Friday 28th October 2016
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Pyne Gould Corp, the investment group that plans to target 'distressed assets', has been fined $300,000 by the NZ Markets Disciplinary Tribunal for repeated late filings of annual and interim financial information.
The company missed the deadline for filing its annual results for the third year running in 2016, filing them on Aug. 30 after the NZX warned its shares would be suspended if it failed to deliver the report by Sept. 5.
The shares were suspended from Oct.8, 2015, until June the following year, after that year's annual earnings were delayed. Pyne Gould first signalled the 2015 accounts would be late in September that year, blaming a slow handover of information from its previous auditor PwC to Grant Thornton. Its preliminary first-half results and report for the six months to Dec. 31, 2015, were also delivered late.
The company also didn't have enough independent directors for 138 business days after chairman Bryan Mogridge left in Oct. 29, 2015, with the new independent director Paul Dudley not appointed until May 23 this year. That was its third breach of its corporate governance obligations, NZX said.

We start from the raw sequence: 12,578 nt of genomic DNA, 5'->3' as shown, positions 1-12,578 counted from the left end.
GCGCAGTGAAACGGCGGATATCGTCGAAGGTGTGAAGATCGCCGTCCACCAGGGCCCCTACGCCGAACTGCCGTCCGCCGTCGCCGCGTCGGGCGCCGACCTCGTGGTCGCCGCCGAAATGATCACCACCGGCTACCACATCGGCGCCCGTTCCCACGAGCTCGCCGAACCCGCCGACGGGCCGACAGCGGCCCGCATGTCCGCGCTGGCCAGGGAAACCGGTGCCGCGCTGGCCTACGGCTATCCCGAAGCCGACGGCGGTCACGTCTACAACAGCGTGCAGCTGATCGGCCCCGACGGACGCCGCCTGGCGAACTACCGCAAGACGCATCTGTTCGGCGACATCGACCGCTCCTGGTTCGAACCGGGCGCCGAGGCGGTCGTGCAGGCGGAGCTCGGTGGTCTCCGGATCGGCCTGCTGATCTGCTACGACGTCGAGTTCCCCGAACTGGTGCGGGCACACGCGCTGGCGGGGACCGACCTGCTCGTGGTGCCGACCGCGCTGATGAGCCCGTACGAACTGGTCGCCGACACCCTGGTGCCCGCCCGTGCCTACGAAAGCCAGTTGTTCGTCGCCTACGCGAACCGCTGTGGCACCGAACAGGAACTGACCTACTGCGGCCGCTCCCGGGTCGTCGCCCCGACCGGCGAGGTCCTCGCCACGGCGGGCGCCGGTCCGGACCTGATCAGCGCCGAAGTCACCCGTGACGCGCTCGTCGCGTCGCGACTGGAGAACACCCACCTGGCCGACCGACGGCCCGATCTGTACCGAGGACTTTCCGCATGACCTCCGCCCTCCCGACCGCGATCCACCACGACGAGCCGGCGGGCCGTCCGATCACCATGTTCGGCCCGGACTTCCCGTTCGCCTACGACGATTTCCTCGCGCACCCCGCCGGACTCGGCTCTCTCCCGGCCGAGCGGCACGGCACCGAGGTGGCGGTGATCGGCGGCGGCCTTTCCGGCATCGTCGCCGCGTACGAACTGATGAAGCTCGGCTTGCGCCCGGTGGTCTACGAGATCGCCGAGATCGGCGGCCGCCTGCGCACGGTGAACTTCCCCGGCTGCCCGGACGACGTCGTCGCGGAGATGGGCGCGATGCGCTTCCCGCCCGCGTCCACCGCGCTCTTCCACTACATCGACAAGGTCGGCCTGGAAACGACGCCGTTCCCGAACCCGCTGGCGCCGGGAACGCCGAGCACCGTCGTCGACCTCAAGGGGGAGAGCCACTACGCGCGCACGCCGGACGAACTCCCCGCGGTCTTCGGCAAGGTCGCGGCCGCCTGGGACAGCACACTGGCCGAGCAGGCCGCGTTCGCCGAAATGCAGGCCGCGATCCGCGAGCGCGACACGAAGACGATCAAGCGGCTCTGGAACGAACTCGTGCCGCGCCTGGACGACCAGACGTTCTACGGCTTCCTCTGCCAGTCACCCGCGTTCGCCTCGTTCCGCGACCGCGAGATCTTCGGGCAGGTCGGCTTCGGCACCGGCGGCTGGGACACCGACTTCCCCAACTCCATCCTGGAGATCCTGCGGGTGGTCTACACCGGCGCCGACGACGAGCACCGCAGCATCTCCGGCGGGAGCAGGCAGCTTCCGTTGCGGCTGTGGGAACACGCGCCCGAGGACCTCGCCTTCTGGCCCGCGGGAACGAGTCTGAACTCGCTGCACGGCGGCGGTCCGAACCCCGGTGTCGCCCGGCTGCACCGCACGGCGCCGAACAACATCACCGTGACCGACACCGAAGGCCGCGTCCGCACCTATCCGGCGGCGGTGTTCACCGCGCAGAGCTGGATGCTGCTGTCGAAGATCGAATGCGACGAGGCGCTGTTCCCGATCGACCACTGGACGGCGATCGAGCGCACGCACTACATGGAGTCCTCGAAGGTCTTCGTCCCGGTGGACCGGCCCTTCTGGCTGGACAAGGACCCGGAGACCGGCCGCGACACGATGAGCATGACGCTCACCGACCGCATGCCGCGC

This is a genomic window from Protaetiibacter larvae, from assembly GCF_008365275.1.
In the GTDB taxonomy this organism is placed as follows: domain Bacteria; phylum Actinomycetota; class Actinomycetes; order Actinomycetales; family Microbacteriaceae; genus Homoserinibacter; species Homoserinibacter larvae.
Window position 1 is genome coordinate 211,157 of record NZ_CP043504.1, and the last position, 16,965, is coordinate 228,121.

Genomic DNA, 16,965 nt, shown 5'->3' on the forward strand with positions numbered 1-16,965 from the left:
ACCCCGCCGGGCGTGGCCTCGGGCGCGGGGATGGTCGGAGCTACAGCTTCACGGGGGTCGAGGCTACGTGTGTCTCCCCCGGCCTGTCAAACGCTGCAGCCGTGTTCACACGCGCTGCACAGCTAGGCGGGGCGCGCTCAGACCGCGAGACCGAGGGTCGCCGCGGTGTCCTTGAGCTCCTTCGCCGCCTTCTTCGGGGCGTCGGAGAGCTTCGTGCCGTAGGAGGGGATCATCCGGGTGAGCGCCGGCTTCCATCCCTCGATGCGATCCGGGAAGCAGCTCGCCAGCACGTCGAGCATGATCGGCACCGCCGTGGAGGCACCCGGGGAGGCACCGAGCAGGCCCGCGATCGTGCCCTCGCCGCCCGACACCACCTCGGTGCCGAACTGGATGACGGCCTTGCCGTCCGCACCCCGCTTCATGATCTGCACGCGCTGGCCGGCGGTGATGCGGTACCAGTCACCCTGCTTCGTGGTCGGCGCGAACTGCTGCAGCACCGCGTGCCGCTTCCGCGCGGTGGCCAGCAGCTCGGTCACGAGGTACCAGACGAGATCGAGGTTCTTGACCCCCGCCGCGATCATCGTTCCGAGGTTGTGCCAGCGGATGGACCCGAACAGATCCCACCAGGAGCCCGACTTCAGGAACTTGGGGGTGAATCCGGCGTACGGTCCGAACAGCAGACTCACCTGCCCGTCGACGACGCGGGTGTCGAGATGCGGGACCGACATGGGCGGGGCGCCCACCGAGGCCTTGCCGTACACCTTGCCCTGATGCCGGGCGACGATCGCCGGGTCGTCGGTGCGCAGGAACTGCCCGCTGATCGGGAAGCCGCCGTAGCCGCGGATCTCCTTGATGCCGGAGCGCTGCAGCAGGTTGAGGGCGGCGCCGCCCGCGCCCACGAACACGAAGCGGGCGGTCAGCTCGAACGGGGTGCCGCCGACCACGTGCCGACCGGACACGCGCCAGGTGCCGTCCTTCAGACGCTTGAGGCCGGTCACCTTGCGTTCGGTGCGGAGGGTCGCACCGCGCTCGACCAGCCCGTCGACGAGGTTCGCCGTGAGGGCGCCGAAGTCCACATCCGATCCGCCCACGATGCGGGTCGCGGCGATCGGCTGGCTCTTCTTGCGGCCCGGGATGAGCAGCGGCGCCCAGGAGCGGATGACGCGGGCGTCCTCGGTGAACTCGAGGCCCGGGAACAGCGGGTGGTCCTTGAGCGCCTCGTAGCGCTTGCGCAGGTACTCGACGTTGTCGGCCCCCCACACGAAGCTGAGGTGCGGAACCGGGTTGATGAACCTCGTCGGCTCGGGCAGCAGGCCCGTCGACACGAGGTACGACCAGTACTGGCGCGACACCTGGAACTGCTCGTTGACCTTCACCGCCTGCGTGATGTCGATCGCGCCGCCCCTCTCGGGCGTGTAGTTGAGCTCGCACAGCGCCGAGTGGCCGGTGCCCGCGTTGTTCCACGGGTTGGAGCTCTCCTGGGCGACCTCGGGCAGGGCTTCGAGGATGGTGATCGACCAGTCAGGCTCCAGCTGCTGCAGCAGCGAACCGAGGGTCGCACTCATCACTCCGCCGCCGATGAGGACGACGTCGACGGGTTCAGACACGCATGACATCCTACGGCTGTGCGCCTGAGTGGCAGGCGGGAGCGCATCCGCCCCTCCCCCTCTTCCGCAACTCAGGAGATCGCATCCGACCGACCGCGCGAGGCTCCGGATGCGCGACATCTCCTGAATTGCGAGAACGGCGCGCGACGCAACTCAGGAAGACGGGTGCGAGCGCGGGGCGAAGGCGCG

That conduct was a breach of NZX's listing rules, the stockmarket operator said in a statement today. It imposed a fine of $275,000 for the periodic reporting breaches, and a $25,000 fine for the governance breaches. Pyne Gould appealed the tribunal's initial determination, and asked that the reporting fine be reduced to between $70,000 and $80,000.
“While there were mitigating factors – including PGC’s cooperation during the investigation – the length of the breaches and the fact that these were repeat breaches by PGC, were major contributing factors," NZX head of market supervision Joost van Amelsfort said. "NZX Regulation considers this indicative of the level of penalty that will likely be sought in relation to breaches of these fundamental obligations in future.”
NZX said this was Pyne Gould's fourth referral to the tribunal, the second consecutive occurrence of periodic reporting breaches, and the length of the breach was the longest for a reporting requirement in any matter previously referred to the tribunal.
The shares last traded at 20.5 cents and have gained 2.5 percent this year.
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